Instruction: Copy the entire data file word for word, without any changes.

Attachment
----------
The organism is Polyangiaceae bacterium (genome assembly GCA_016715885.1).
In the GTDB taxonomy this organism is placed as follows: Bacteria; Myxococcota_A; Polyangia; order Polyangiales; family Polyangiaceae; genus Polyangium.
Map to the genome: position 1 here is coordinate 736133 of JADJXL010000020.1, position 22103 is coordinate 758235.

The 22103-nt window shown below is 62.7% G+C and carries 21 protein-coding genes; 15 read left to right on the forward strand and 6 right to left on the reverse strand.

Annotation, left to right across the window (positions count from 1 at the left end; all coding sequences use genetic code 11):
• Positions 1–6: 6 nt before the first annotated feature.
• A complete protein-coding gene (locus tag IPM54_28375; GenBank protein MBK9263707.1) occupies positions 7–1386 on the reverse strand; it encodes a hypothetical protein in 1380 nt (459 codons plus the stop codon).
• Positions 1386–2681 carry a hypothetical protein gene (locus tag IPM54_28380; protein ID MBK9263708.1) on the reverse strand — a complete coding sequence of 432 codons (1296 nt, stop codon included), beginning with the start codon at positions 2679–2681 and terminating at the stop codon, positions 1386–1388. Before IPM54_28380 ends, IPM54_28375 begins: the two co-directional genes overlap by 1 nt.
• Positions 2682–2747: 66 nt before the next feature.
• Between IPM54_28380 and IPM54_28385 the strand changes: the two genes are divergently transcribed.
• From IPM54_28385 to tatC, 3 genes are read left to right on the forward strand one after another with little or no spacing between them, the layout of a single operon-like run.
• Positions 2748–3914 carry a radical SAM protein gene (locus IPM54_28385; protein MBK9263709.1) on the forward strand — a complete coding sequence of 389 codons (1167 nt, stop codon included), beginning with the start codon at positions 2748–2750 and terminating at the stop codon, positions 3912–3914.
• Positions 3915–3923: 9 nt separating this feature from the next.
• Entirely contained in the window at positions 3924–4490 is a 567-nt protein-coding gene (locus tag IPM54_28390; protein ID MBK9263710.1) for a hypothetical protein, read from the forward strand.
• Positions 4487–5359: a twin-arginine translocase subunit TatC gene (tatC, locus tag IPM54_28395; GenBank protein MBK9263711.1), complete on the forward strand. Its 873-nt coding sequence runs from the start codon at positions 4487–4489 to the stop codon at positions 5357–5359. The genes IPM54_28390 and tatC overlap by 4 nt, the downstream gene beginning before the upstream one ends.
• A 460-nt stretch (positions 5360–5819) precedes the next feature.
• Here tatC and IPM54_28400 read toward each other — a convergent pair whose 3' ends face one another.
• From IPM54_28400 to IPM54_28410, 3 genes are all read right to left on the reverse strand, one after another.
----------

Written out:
The organism is Polyangiaceae bacterium (genome assembly GCA_016715885.1).
In the GTDB taxonomy this organism is placed as follows: Bacteria; Myxococcota_A; Polyangia; order Polyangiales; family Polyangiaceae; genus Polyangium.
Map to the genome: position 1 here is coordinate 736133 of JADJXL010000020.1, position 22103 is coordinate 758235.

The 22103-nt window shown below is 62.7% G+C and carries 21 protein-coding genes; 15 read left to right on the forward strand and 6 right to left on the reverse strand.

Annotation, left to right across the window (positions count from 1 at the left end; all coding sequences use genetic code 11):
• Positions 1–6: 6 nt before the first annotated feature.
• A complete protein-coding gene (locus tag IPM54_28375; GenBank protein MBK9263707.1) occupies positions 7–1386 on the reverse strand; it encodes a hypothetical protein in 1380 nt (459 codons plus the stop codon).
• Positions 1386–2681 carry a hypothetical protein gene (locus tag IPM54_28380; protein ID MBK9263708.1) on the reverse strand — a complete coding sequence of 432 codons (1296 nt, stop codon included), beginning with the start codon at positions 2679–2681 and terminating at the stop codon, positions 1386–1388. Before IPM54_28380 ends, IPM54_28375 begins: the two co-directional genes overlap by 1 nt.
• Positions 2682–2747: 66 nt before the next feature.
• Between IPM54_28380 and IPM54_28385 the strand changes: the two genes are divergently transcribed.
• From IPM54_28385 to tatC, 3 genes are read left to right on the forward strand one after another with little or no spacing between them, the layout of a single operon-like run.
• Positions 2748–3914 carry a radical SAM protein gene (locus IPM54_28385; protein MBK9263709.1) on the forward strand — a complete coding sequence of 389 codons (1167 nt, stop codon included), beginning with the start codon at positions 2748–2750 and terminating at the stop codon, positions 3912–3914.
• Positions 3915–3923: 9 nt separating this feature from the next.
• Entirely contained in the window at positions 3924–4490 is a 567-nt protein-coding gene (locus tag IPM54_28390; protein ID MBK9263710.1) for a hypothetical protein, read from the forward strand.
• Positions 4487–5359: a twin-arginine translocase subunit TatC gene (tatC, locus tag IPM54_28395; GenBank protein MBK9263711.1), complete on the forward strand. Its 873-nt coding sequence runs from the start codon at positions 4487–4489 to the stop codon at positions 5357–5359. The genes IPM54_28390 and tatC overlap by 4 nt, the downstream gene beginning before the upstream one ends.
• A 460-nt stretch (positions 5360–5819) precedes the next feature.
• Here tatC and IPM54_28400 read toward each other — a convergent pair whose 3' ends face one another.
• From IPM54_28400 to IPM54_28410, 3 genes are all read right to left on the reverse strand, one after another.